nebuta Aomori (northern tip of Honshu) is the main town in northern Honshu. Home to 288,000 people, it was heavily bombed in World War II and almost completely built from scratch after the war. It has the atmosphere of a large, sleepy fishing town despite its modern buildings. Aomori's main attraction is the Nebuta Festival held in early August when huge lit-up. paper-mache figures (nebuta) are drawn on floats through the streets at night.
At first glance Aomori doesn’t seem so extraordinary but with a little exploring you can uncover traditional sake houses with story tellers and shamisen players as well as craft shops that sell handed-painted samurai-head kites, wooden kokeshi dolls and traditional papier mâché carp.
Ferries to Hokkaido leave daily. They take about 3¾ hours and cost ¥3,500. The daily hydrofoil tales 1¾ hours and cost ¥5,000 to ¥6,000. Aomori is also the jumping off point for Towada National Park, Mt. Hakkoda (popular with hikers and skiers, and Cape Tappizaki (with good views if Tsugaru Strait).
Aomori Art Museum Websites: Aomori Prefecture site Aomori Prefectural government Aomori City site Aomori City ; Nebuta Festival Official Site Nebuta Festival ; Map: Misawa Life Misawalife.com Hotel Web Sites: JapanHotel.net JapanHotel.net Ryokan and Minshuku Japanese Guest Houses Japanese Guest Houses Budget Accommodation: Japan Youth Hostels (click hostels for good map and description of hostels) Japan Youth Hostels Check Lonely Planet books Getting There:Aomori is accessible by air and by bus and by train. The limited express from Tokyo takes 10 hours. It takes about 6 hours total if you take the shinkansen as far north as it goes into Hachinohe in Aomori Prefecture and then switch to limited express. Lonely Planet Lonely Planet
Aomori Museum of Art opened in July 2006. Designed by Jun Aoki, it is a modernist but understated structure with a permanent collection that includes works by Rembrandt and Kandinsky. The heart of the museum is the stunning Aleko Hall, which boast four large paintings---including A Wheatfield in a Summer Afternoon--- that Marc Chagall created as backdrops for the 1942 ballet Aleko, choreographed by Massine and inspired by a Pushkin poem.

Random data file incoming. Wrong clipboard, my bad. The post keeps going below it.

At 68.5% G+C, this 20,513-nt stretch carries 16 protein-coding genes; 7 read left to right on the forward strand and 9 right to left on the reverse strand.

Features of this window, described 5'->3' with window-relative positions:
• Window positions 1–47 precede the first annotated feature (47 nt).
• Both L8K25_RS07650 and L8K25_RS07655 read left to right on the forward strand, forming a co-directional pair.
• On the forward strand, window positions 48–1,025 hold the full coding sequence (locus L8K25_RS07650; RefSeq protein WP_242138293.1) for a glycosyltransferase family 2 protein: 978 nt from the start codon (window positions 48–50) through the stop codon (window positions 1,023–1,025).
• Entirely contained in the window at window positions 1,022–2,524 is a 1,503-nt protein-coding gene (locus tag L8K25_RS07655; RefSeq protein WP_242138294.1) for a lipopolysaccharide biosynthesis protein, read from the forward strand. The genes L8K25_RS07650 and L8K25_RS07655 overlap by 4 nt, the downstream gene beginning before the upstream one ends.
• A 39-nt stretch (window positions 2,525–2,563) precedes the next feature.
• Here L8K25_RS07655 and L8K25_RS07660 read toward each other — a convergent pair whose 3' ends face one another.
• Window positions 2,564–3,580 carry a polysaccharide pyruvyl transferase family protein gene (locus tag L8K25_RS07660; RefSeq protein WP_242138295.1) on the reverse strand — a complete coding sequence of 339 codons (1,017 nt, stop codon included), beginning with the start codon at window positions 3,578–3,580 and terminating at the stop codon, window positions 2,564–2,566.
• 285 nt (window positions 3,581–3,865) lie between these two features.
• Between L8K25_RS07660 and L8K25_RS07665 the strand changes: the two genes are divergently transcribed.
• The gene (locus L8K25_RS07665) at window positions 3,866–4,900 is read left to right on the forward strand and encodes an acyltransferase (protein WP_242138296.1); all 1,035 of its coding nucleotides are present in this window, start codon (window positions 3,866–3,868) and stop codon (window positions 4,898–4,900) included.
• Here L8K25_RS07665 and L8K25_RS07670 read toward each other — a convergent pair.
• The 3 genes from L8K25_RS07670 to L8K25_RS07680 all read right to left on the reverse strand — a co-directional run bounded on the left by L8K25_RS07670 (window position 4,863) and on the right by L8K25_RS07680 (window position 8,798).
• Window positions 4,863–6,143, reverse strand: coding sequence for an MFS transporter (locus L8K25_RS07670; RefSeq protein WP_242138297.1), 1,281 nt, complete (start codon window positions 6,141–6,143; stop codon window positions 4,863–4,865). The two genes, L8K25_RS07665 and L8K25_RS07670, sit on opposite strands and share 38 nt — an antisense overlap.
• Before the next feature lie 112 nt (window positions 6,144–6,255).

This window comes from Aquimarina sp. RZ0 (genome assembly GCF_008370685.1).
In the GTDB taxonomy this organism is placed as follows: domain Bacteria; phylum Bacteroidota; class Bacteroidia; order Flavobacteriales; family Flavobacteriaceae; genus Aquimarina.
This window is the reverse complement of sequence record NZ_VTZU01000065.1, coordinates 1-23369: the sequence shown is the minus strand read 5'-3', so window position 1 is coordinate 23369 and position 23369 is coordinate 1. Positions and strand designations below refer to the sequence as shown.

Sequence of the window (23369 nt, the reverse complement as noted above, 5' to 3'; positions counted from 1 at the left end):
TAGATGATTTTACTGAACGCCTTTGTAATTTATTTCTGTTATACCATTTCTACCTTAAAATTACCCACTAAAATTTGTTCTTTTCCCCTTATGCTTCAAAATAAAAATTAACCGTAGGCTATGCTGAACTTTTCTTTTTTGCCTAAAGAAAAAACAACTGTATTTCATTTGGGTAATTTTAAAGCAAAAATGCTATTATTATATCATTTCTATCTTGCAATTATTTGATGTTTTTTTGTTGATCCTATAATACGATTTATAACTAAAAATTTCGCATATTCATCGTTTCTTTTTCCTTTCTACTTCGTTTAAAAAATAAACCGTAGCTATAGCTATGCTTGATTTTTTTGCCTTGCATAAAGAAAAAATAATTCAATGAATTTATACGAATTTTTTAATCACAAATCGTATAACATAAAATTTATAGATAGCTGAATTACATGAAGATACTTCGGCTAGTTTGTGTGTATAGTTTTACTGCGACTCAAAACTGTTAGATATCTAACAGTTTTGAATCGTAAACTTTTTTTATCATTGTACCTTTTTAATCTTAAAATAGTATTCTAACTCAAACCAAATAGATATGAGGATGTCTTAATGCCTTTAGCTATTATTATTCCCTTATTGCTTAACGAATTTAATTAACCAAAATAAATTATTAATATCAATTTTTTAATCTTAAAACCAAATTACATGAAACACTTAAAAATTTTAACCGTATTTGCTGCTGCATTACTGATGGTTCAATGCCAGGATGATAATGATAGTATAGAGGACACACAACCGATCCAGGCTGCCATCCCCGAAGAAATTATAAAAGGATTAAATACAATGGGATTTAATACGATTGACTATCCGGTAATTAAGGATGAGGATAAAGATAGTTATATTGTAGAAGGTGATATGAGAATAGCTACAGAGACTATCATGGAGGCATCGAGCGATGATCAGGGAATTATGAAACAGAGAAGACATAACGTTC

Aomori Museum of Art has numerous works by local artists and is designed to be a place, where people come and eat and drink and hang out as well as view art. One of the most popular objects at the museum is the three-story-high large sculpture of an Aomori dog by local artist Yoshitomo Nara. The Munakata Shiko Memorial Museum has an interesting collection ofwoodblock prints, paintings and calligraphy by Aomori artist Munakata Shiko. Website: Aomori Museum of Art Aomori Museum of Art
Sukayu Spa (near Aomori) is famous for its 1,000-person mixed-sex cedar bath where both men and women bath naked together. People who are shy about their bodies can hide their private parts with a towel. The atmosphere is very mellow and most people seem more interested in enjoying the soothing water than looking at the naked bodies around them. Many years ago, many baths in Japan were coed. Sukaya is one of the few remaining ones. It is fairly large and has special permission from the government to be coed. Website: Secret Japan Secret Japan ; Onsen Express Onsen Express
Seikan Rail Tunnel (between Tappi Saki Honshu and Fukushima Hokkaido) is the world's longest railway tunnel (33½ miles under the ocean). Opened in March 1988, it was bored 787 feet below sea level (lowest in the world) and 328 feet beneath the sea bed. The Chunnel between Britain and France has a longer undersea section but the overall length of the tunnel is less.
Tours of the tunnel are offered at the Yoshioka-katei station, located 145-meters below sea level, and Tappi-katei station. The tour includes walks through the maze of service tunnels and passages, and a look at some of the tunnel's machinery. To take the tour you need to take the rapid train (kaisoku ) The rapid express doesn't stop at the stations that offers the tour.